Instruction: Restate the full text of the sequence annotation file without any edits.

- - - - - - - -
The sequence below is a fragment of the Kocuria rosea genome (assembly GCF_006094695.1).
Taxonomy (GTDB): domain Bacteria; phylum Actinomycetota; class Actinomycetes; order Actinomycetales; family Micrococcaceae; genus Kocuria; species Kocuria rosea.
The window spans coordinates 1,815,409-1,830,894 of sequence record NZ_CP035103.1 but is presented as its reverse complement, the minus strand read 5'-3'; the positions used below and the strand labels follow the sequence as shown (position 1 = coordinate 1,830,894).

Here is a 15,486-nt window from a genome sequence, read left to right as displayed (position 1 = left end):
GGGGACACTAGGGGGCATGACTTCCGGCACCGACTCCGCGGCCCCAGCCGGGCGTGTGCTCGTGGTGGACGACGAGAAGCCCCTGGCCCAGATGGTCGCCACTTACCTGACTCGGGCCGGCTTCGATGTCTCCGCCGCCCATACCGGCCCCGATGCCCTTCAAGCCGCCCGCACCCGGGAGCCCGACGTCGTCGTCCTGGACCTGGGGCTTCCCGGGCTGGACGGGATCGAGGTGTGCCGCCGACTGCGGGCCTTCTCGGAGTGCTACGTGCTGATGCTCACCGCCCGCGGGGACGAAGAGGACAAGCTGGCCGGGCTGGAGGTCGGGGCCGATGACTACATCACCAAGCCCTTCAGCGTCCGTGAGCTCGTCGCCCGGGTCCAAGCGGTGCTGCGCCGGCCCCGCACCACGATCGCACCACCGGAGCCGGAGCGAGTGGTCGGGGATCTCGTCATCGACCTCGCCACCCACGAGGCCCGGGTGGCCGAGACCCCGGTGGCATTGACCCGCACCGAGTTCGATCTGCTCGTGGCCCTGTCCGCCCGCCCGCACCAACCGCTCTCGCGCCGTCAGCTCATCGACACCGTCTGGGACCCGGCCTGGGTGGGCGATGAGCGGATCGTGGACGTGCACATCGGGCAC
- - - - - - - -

The sequence below is a fragment of the Kocuria rosea genome (assembly GCF_006094695.1).
Taxonomy (GTDB): domain Bacteria; phylum Actinomycetota; class Actinomycetes; order Actinomycetales; family Micrococcaceae; genus Kocuria; species Kocuria rosea.
The window spans coordinates 1,815,409-1,830,894 of sequence record NZ_CP035103.1 but is presented as its reverse complement, the minus strand read 5'-3'; the positions used below and the strand labels follow the sequence as shown (position 1 = coordinate 1,830,894).

Here is a 15,486-nt window from a genome sequence, read left to right as displayed (position 1 = left end):
GGGGACACTAGGGGGCATGACTTCCGGCACCGACTCCGCGGCCCCAGCCGGGCGTGTGCTCGTGGTGGACGACGAGAAGCCCCTGGCCCAGATGGTCGCCACTTACCTGACTCGGGCCGGCTTCGATGTCTCCGCCGCCCATACCGGCCCCGATGCCCTTCAAGCCGCCCGCACCCGGGAGCCCGACGTCGTCGTCCTGGACCTGGGGCTTCCCGGGCTGGACGGGATCGAGGTGTGCCGCCGACTGCGGGCCTTCTCGGAGTGCTACGTGCTGATGCTCACCGCCCGCGGGGACGAAGAGGACAAGCTGGCCGGGCTGGAGGTCGGGGCCGATGACTACATCACCAAGCCCTTCAGCGTCCGTGAGCTCGTCGCCCGGGTCCAAGCGGTGCTGCGCCGGCCCCGCACCACGATCGCACCACCGGAGCCGGAGCGAGTGGTCGGGGATCTCGTCATCGACCTCGCCACCCACGAGGCCCGGGTGGCCGAGACCCCGGTGGCATTGACCCGCACCGAGTTCGATCTGCTCGTGGCCCTGTCCGCCCGCCCGCACCAACCGCTCTCGCGCCGTCAGCTCATCGACACCGTCTGGGACCCGGCCTGGGTGGGCGATGAGCGGATCGTGGACGTGCACATCGGGCAC